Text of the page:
I got to see Ionescopade this week thanks to the free tickets through an NYCPlaywrights web site promotion deal. I didn't have high expectations though so it wasn't a huge disappointment. This review at Back Stage pretty much covers the problems with the show. And also Time Out New York. The New York Times finishes it off. Although I find it objectionable that all the reviews give a shout-out to the "comic" song, a little girl mourning her dead cat. That got one of the biggest responses from the audience the night I was there. And I think there are two reasons why people would laugh at a song about a dead cat. First because there was so little in the show that made an emotional connection with the audience that they were all desperate for something human and familiar, and second because many people who aspire to being thought intellectual believe that the mark of an intellectual (not to mention hipster) is to laugh at cruelty and pain.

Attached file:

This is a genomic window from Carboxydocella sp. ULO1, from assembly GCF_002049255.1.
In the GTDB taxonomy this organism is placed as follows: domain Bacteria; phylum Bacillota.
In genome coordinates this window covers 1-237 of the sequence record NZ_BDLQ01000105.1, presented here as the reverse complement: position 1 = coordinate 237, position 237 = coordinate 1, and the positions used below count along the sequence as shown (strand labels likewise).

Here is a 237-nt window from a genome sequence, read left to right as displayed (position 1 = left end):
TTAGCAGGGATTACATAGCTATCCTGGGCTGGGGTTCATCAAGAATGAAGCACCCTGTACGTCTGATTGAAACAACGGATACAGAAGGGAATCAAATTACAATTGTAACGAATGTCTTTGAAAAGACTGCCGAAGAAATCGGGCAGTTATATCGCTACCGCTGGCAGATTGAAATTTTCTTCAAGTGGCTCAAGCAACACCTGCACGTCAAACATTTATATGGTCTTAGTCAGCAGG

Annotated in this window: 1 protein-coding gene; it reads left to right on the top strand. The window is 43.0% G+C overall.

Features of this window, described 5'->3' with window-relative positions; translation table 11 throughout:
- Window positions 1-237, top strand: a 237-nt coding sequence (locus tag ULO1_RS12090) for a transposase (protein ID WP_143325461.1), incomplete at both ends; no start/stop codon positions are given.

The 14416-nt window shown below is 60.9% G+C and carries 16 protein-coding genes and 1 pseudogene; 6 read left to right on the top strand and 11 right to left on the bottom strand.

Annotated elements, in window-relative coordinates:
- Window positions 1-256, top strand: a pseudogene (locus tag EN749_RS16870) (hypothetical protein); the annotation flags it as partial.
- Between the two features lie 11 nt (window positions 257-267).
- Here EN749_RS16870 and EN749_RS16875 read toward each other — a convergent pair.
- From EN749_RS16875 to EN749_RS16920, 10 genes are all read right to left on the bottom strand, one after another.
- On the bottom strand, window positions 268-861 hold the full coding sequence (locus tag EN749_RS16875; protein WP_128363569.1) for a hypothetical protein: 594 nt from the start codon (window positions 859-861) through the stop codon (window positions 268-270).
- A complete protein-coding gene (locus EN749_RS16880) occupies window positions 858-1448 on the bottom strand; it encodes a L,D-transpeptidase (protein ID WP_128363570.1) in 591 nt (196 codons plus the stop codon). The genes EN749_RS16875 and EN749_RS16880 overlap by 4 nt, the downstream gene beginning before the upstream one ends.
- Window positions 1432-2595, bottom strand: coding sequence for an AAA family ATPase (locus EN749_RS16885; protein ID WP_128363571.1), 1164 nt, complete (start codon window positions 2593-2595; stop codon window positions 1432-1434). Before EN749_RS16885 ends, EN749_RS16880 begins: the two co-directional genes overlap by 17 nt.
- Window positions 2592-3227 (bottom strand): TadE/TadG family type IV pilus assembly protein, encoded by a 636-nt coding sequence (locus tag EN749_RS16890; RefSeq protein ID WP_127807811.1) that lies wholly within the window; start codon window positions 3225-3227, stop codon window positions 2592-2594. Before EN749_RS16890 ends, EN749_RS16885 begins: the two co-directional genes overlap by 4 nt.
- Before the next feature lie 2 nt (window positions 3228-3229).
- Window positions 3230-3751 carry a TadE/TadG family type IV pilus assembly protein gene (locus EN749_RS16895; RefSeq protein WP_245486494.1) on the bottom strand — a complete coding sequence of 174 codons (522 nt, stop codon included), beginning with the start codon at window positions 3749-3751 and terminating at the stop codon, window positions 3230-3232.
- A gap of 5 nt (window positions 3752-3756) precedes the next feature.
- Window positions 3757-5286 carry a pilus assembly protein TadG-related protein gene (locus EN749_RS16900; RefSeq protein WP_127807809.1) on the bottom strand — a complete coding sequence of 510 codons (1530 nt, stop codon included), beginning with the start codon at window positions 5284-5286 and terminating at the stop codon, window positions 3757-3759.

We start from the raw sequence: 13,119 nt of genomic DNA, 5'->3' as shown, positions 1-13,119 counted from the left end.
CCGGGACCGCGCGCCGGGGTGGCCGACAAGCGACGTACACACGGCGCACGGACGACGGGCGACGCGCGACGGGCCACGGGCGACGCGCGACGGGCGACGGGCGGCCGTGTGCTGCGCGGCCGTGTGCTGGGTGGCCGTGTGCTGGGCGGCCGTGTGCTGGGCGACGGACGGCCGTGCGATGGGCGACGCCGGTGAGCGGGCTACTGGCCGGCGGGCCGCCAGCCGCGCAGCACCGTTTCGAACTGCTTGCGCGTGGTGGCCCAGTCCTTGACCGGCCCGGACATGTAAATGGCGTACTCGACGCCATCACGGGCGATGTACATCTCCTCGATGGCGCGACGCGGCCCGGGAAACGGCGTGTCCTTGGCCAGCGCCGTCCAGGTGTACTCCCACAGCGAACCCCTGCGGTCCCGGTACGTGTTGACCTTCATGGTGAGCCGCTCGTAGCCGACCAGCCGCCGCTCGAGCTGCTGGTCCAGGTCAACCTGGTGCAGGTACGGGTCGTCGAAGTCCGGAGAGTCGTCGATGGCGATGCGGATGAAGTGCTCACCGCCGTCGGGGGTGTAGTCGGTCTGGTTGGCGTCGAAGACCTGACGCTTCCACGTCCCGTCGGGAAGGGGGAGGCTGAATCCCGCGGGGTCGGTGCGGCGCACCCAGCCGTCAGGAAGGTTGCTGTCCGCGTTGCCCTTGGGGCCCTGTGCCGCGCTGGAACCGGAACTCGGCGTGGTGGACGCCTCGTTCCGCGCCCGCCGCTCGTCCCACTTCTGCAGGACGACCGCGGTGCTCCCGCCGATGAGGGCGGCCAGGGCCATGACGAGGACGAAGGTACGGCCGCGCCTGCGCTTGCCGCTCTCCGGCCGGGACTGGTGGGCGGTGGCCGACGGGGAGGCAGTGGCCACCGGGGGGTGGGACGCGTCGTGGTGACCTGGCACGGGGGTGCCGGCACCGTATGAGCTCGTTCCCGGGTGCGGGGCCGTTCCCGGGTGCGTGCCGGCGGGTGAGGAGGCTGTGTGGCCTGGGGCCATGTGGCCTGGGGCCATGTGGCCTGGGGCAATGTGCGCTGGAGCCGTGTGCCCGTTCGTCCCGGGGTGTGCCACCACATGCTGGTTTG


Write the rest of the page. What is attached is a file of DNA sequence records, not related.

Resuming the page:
Also the show was very Frenchy (except for the British bit which was like Monty Python) and very 1950s-eque. Especially the mime part.
The production values were pretty good, and nice costume color co-ordination, but I could have done without all the images of Ionesco's old man face all over the stage facade. Nobody needs to look at grizzled ancient old man faces at twenty times life size.
But my pal Bruce rather liked the show and one of the cast members is an old colleague of his and they got to catch up a little, so that was OK. And hey, at least it was free.